Rated of 5
by Trudy N. (Houston, Texas)
Engrossing, Vividly Descriptive, Captivating
Tom Franklin’s 4th book, Crooked Letter, Crooked Letter, was engrossing. It was tedious at first, because the beginning chapters were vividly descriptive providing background information to set up the plot. It made the reader anxious to reach the meat and potatoes part of the novel, and move on from the background descriptions. It did not move fast enough for this reader.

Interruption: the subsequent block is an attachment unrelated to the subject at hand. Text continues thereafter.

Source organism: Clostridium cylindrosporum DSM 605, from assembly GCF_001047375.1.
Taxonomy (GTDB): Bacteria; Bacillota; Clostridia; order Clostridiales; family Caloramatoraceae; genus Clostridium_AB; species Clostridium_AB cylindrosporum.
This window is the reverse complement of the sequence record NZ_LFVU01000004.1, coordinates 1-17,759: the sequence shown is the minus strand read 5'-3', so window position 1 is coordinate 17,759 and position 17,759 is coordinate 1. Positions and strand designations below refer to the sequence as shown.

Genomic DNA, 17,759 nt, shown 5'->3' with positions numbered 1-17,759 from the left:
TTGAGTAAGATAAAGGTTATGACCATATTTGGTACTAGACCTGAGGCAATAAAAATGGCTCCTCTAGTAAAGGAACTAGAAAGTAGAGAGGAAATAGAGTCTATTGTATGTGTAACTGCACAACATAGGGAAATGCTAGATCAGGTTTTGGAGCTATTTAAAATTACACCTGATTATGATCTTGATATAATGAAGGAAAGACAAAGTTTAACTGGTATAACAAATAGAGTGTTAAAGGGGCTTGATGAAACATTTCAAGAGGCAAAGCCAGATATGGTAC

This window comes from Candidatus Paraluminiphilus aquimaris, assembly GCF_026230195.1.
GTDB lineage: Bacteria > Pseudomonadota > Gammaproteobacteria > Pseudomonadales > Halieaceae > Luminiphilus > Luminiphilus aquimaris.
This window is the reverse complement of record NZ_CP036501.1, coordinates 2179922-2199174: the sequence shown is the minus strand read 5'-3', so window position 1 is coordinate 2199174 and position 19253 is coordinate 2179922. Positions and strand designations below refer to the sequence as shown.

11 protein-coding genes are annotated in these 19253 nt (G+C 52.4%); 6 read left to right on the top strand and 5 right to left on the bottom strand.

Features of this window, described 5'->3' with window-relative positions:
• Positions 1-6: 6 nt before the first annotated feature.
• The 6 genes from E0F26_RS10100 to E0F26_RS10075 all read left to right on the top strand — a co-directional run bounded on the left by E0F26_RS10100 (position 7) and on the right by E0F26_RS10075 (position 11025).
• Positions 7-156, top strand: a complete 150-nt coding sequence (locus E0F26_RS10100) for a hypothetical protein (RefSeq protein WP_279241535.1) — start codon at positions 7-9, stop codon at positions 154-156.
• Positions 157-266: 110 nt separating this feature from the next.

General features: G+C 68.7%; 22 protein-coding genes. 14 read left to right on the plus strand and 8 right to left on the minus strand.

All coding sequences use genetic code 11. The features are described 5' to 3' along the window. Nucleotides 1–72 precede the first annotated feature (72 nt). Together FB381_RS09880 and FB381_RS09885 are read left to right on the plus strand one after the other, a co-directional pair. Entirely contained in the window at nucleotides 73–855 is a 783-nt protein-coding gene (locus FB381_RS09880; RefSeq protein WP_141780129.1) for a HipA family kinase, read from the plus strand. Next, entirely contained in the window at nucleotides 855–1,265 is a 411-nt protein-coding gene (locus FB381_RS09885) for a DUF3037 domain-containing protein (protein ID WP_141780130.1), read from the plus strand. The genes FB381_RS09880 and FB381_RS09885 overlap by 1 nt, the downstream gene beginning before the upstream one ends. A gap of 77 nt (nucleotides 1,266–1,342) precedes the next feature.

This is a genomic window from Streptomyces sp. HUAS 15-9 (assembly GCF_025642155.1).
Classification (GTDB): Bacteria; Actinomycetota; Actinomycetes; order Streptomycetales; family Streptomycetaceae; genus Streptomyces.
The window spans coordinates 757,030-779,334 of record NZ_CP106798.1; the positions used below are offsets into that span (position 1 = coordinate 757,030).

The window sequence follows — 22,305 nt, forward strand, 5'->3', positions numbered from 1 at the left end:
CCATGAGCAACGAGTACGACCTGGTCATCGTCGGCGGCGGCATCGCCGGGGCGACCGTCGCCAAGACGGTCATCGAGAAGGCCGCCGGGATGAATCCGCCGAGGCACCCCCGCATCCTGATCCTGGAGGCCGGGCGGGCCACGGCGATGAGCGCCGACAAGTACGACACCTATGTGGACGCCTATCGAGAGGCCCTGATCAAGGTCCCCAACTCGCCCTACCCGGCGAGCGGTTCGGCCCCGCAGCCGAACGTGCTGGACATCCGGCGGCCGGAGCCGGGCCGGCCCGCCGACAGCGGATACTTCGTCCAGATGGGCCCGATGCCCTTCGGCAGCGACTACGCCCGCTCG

Fortunately, then, the mystery of who killed whom began to unravel. Because of the ethnic juxtaposition of the book’s protagonist, I was captivated. However, the sordid supporting characters in the novel were most fascinating , as it is difficult to believe that those people actually exist. Interestingly, though, the denouement was uplifting. I recommend reading the book, especially to Southerners.
One could compare it to Shirley Grau’s Pulitzer winner from 1965, The Keepers of the House.